By Kelsey Durham
Northeast Queens residents fighting for quieter skies around New York City’s major airports are butting heads with the Global Gateway Alliance over suggestions that building more runways will help to improve and modernize the overcrowded facilities.
Advocates across the city fear that adding more runways will only lead to an increase in air traffic and worsen the noise issue that many community groups say is causing the quality of life to deteriorate for those who live near LaGuardia and John F. Kennedy International airports.
Jeffrey Starin, a former pilot and a member of Prospect Park Quiet Skies in Brooklyn, has seen the congestion first-hand, but he said there are other solutions to be found that would avoid extending runways or building additional ones. He said he does not believe it is realistic to try and bring more traffic into already crowded airports.
“You can only squeeze so many planes into a given area,” he said. “I don’t believe you can expand it in any way to accommodate more aircraft. If you’re going to build another runway, you’re going to have a major riot on your hands because people are fed up.”
But Stephen Sigmund, executive director of the Global Gateway Alliance, an air travel advocacy group, said he is confident runway expansions will help to alleviate some of the problems, even if this approach does lead to additional traffic. He said the project, coupled with the NextGen plan to replace planes’ GPS with satellite systems, will reduce delays on crowded runways and therefore decrease unnecessary noise from planes circling above them.
“The short version is yes, it means more planes, but it’s a little more complicated than that,” Sigmund said.
He said the Federal Aviation Administration places a cap on the number of planes that can go in and out of New York’s airports per hour, and in order for more flights to occur, that cap would have to be lifted. By creating additional runway space, Sigmund said it would reduce the congestion in New York’s airports that he said currently causes more than half of the delays on flights across the country every day.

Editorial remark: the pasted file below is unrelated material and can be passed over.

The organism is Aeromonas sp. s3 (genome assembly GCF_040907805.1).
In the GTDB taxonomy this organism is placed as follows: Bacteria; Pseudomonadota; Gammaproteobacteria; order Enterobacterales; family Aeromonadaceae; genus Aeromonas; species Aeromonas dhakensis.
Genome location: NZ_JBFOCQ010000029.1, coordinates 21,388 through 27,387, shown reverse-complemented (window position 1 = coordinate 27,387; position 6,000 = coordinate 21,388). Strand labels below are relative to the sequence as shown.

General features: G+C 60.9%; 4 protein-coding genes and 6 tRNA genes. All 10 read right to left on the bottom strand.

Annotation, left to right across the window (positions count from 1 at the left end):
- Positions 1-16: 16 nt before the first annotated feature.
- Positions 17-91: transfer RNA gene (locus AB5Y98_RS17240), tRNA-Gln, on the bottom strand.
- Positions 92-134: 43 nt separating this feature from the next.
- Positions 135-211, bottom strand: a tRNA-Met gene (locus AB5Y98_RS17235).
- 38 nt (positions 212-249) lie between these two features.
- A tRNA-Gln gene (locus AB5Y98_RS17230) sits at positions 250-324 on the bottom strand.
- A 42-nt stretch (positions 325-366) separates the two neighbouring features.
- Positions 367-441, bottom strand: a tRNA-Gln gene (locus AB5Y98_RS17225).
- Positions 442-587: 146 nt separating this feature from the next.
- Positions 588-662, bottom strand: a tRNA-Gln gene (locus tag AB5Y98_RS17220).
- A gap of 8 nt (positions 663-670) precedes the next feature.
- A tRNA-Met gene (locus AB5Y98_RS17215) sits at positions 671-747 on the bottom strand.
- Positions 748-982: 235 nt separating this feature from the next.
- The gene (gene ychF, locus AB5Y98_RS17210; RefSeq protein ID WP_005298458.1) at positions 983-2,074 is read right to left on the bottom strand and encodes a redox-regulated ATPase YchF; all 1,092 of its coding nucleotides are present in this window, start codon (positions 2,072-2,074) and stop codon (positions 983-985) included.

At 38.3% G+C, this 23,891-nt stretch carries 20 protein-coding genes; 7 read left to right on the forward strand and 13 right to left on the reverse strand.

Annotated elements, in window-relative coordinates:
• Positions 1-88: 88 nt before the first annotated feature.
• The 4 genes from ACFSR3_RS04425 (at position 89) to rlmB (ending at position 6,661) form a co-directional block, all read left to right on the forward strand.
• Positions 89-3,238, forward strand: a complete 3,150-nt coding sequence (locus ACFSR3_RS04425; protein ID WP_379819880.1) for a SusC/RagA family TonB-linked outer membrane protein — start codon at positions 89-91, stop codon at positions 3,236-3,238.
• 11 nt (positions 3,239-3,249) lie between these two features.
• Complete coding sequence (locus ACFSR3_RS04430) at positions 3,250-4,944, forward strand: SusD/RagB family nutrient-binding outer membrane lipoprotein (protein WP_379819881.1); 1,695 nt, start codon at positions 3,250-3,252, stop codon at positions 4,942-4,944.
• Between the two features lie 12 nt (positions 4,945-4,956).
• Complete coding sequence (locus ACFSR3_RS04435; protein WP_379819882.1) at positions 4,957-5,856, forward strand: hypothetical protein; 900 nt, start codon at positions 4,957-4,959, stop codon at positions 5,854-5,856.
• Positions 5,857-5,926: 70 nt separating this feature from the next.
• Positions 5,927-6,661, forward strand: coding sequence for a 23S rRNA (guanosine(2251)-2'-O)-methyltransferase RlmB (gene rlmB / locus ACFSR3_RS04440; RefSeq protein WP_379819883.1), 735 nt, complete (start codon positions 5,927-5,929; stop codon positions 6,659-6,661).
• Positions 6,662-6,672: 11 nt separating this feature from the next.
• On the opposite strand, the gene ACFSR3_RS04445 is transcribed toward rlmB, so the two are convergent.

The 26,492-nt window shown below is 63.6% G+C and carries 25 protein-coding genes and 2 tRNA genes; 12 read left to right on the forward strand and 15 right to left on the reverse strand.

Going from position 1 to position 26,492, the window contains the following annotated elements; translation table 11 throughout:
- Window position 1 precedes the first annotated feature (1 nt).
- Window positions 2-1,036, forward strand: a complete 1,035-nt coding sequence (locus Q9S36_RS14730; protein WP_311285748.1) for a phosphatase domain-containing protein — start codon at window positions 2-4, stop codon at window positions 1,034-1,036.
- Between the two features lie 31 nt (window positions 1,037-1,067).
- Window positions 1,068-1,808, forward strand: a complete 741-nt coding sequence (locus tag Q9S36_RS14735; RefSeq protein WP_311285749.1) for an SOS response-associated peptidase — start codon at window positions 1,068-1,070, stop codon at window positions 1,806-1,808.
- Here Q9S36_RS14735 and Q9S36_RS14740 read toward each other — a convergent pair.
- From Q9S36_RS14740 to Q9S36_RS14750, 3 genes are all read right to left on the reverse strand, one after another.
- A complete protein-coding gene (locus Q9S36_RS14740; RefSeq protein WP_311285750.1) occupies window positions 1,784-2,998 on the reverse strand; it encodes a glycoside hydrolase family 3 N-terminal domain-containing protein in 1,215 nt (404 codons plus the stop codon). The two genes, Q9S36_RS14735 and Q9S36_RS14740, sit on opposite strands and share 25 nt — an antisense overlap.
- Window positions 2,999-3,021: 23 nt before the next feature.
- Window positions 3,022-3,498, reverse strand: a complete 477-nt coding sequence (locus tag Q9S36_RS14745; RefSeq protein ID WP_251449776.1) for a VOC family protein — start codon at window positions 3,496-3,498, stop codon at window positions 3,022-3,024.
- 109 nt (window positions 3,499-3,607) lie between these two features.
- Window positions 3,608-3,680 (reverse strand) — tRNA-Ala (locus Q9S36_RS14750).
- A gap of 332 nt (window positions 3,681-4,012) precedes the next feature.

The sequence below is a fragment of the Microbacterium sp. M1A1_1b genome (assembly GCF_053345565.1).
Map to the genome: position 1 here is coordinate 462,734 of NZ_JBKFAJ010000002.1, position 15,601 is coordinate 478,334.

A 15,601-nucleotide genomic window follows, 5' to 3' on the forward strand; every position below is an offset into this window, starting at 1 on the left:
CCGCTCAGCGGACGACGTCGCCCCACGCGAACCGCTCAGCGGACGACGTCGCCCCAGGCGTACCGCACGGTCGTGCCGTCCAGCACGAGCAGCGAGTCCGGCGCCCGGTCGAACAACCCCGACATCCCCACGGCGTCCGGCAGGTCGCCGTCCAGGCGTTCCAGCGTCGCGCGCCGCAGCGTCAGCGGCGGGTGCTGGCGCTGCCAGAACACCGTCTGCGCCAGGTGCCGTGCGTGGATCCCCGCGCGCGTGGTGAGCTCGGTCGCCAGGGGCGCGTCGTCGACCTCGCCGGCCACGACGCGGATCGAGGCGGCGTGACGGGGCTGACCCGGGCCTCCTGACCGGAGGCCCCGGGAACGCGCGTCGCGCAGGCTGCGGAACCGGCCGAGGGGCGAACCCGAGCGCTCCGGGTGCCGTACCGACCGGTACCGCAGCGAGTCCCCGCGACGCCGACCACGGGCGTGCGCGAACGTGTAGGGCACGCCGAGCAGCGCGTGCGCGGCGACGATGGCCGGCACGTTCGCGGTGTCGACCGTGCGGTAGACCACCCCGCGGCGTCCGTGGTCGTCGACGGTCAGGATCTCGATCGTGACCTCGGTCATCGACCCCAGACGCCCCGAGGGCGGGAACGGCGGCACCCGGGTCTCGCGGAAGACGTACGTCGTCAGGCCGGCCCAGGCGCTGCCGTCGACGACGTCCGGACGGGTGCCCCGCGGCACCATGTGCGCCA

Starin said he and many other city residents doubt that there is much room for expansion, but Sigmund said he believes NextGen is a realistic solution that could take place in the near future.
With LaGuardia so close to capacity, the alliance has suggested extending its two runways, while JFK could build new airstrips by extending them into the water, though Sigmund said that project would be a much bigger undertaking. Newark could be built out westward toward the Jersey Turnpike, he said.
Sigmund also said that updates such as extra runways would help improve the overall state of LaGuardia, which was recently named America’s second worst airport by Travel & Leisure magazine after taking the No. 1 spot the year before.
The Port Authority could not be reached for comment about LaGuardia and the suggested runway expansion.
Susan Carroll, a Flushing resident pushing for quieter skies in her area, hears planes fly over her neighborhood at a constant pace, but she does not believe expansion is the solution.
“It’s horrendous and disgusting that there’s a group out there that thinks it’s OK to add more runways,” she said. “Where? I don’t understand that. I understand the congestion in New York, but the way to resolve it should not be on the backs of the hardworking, taxpaying residents.”
Members of Quiet Skies have begun discussing strategies to counter the strong political influence they say the Global Gateway Alliance has, even suggesting holding a public rally to gain awareness for their side of the issue. Despite the disagreement, Sigmund said the alliance understands the concerns of people who live in the area but contends the suggested changes to New York’s airports are much-needed.
“We recognize and certainly sympathize with the people who have to live day-to-day with the crowded airports, but we do think it’s necessary to move forward with these initiatives in order to improve them,” Sigmund said.
Reach reporter Kelsey Durham at 718-260-4573 or by e-mail at firstname.lastname@example.org.